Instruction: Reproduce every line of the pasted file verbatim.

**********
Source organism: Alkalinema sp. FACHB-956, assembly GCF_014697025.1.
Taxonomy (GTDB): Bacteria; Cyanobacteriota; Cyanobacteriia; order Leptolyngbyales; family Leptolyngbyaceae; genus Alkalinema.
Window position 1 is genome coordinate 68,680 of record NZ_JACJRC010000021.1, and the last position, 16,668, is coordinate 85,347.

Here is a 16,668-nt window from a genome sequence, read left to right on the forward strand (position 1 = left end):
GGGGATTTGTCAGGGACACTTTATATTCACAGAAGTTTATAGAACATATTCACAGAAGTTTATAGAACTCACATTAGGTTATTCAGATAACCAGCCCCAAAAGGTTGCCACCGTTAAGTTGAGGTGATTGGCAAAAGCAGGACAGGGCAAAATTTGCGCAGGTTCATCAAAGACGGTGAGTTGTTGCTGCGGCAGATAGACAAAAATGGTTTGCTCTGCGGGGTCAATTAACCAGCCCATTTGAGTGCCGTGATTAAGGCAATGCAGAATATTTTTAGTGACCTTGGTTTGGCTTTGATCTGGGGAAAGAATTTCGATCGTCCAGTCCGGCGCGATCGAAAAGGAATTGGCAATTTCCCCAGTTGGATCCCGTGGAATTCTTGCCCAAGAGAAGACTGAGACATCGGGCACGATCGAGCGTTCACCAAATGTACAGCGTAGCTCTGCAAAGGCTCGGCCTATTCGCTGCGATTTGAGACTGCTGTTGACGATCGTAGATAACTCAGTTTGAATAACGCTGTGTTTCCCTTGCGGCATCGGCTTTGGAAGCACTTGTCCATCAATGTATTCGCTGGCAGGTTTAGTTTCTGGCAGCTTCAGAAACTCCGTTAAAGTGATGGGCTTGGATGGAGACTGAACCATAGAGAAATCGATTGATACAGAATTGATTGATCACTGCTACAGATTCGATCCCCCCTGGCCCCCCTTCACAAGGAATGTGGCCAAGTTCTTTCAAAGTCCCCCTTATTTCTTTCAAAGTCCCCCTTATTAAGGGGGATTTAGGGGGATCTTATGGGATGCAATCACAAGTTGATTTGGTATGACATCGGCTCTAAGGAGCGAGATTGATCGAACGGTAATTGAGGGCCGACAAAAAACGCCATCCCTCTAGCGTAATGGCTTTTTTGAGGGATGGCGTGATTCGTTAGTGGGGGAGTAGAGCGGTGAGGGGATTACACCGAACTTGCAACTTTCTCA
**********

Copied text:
Source organism: Alkalinema sp. FACHB-956, assembly GCF_014697025.1.
Taxonomy (GTDB): Bacteria; Cyanobacteriota; Cyanobacteriia; order Leptolyngbyales; family Leptolyngbyaceae; genus Alkalinema.
Window position 1 is genome coordinate 68,680 of record NZ_JACJRC010000021.1, and the last position, 16,668, is coordinate 85,347.

Here is a 16,668-nt window from a genome sequence, read left to right on the forward strand (position 1 = left end):
GGGGATTTGTCAGGGACACTTTATATTCACAGAAGTTTATAGAACATATTCACAGAAGTTTATAGAACTCACATTAGGTTATTCAGATAACCAGCCCCAAAAGGTTGCCACCGTTAAGTTGAGGTGATTGGCAAAAGCAGGACAGGGCAAAATTTGCGCAGGTTCATCAAAGACGGTGAGTTGTTGCTGCGGCAGATAGACAAAAATGGTTTGCTCTGCGGGGTCAATTAACCAGCCCATTTGAGTGCCGTGATTAAGGCAATGCAGAATATTTTTAGTGACCTTGGTTTGGCTTTGATCTGGGGAAAGAATTTCGATCGTCCAGTCCGGCGCGATCGAAAAGGAATTGGCAATTTCCCCAGTTGGATCCCGTGGAATTCTTGCCCAAGAGAAGACTGAGACATCGGGCACGATCGAGCGTTCACCAAATGTACAGCGTAGCTCTGCAAAGGCTCGGCCTATTCGCTGCGATTTGAGACTGCTGTTGACGATCGTAGATAACTCAGTTTGAATAACGCTGTGTTTCCCTTGCGGCATCGGCTTTGGAAGCACTTGTCCATCAATGTATTCGCTGGCAGGTTTAGTTTCTGGCAGCTTCAGAAACTCCGTTAAAGTGATGGGCTTGGATGGAGACTGAACCATAGAGAAATCGATTGATACAGAATTGATTGATCACTGCTACAGATTCGATCCCCCCTGGCCCCCCTTCACAAGGAATGTGGCCAAGTTCTTTCAAAGTCCCCCTTATTTCTTTCAAAGTCCCCCTTATTAAGGGGGATTTAGGGGGATCTTATGGGATGCAATCACAAGTTGATTTGGTATGACATCGGCTCTAAGGAGCGAGATTGATCGAACGGTAATTGAGGGCCGACAAAAAACGCCATCCCTCTAGCGTAATGGCTTTTTTGAGGGATGGCGTGATTCGTTAGTGGGGGAGTAGAGCGGTGAGGGGATTACACCGAACTTGCAACTTTCTCA